Japan’s nuclear power sector, once one of the most powerful in the country, has been at a virtual standstill since the meltdown at the Fukushima Daiichi plant in 2011. A government committee is now looking into a drastic overhaul of the industry, which would include building a single entity to manage the 50 reactors which are all currently offline for maintenance and security checks.
According to Taku Yamamoto, the chair of the energy committee of the ruling Liberal Democratic Party, the proposed company will be owned by the nine regional utilities, plus Japan Atomic Power Co. and Electric Power Development Co. The government will be contributing financially and technically to the entity, together with other local reactors. The nuclear management company will also help the government in its expansion plans for the export of nuclear technology and operation skills.
Another major purpose for the creation of the company is to help keep afloat Tokyo Electric Power Co,(TEPCO) the operator of the crippled Fukushima plant. The company would cover the clean-up of the plant and also victim compensation for those who were affected by the nuclear accident. Yamamoto said that the governemnt would like to help TEPCO out of their financial predicament without resorting to using taxpayer’s money. This is also to ensure that there will be no blackouts in the region by the time of the Tokyo Olympics in 2020. However, TEPCO spokesperson Tsuyoshi Numajiri refused to comment, only saying that plans like that are always subject to change. The LDP has also previously discussed other measures to help the operator out, like forming a separate company to deal with the clean-up and also providing financial aid to the beleaguered company.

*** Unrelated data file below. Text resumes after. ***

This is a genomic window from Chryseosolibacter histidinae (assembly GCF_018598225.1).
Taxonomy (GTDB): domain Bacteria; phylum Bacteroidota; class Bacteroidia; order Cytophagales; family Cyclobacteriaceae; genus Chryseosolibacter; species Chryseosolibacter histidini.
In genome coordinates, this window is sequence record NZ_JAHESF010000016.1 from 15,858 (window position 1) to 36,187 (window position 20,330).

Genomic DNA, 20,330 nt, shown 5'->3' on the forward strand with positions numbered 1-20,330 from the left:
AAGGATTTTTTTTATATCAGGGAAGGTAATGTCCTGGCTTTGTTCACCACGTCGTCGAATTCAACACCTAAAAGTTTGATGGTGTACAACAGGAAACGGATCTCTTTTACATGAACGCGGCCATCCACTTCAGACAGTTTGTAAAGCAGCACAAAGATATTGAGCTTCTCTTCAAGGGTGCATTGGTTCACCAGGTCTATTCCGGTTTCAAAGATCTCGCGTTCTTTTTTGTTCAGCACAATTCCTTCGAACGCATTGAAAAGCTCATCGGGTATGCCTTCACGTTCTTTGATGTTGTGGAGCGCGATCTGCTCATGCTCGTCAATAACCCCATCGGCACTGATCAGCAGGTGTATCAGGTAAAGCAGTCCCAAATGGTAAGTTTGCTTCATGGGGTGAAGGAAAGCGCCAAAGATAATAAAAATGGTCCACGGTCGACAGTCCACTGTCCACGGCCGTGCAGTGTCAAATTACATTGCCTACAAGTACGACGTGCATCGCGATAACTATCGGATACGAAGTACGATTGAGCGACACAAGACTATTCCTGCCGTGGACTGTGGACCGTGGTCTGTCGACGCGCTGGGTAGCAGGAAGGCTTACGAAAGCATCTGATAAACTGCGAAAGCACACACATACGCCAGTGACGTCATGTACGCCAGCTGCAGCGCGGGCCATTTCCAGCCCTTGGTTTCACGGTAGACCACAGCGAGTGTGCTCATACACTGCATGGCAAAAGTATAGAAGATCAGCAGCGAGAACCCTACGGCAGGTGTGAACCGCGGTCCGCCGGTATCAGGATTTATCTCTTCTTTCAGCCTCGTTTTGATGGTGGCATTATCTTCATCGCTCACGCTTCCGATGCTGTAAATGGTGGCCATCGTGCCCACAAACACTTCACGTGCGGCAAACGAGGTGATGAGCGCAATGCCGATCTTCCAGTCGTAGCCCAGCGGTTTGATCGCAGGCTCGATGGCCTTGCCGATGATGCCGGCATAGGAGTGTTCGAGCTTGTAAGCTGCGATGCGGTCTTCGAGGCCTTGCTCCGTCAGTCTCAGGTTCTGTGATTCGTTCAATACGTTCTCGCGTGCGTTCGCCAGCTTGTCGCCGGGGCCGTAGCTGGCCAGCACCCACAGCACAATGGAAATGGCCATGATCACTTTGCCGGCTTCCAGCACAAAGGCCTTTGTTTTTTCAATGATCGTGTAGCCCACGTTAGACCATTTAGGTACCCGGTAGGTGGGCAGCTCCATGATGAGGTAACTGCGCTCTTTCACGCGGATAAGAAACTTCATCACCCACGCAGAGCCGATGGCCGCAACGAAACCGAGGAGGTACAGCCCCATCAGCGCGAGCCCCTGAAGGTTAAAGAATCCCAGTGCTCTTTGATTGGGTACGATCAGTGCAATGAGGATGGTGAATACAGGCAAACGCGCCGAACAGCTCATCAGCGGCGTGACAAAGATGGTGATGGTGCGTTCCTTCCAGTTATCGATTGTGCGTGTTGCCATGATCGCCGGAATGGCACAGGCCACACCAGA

The administration is also looking to have the Diet approve a bill that will bring about an end to the monopoly of regional utilities (including TEPCO), which has lasted for the last six decades or so. The bill will allow consumers to choose their preferred power supplier for the first time, and also unbundle generation and transmission operations. Data from the Ministry of Economy Trade and Industry show that the regional utilities produce 90% of the country’s electricity output.
[ via Business Week ]
Comments Off on JDP Startup Corner: Pros & Cons of Working with a Partner in Japan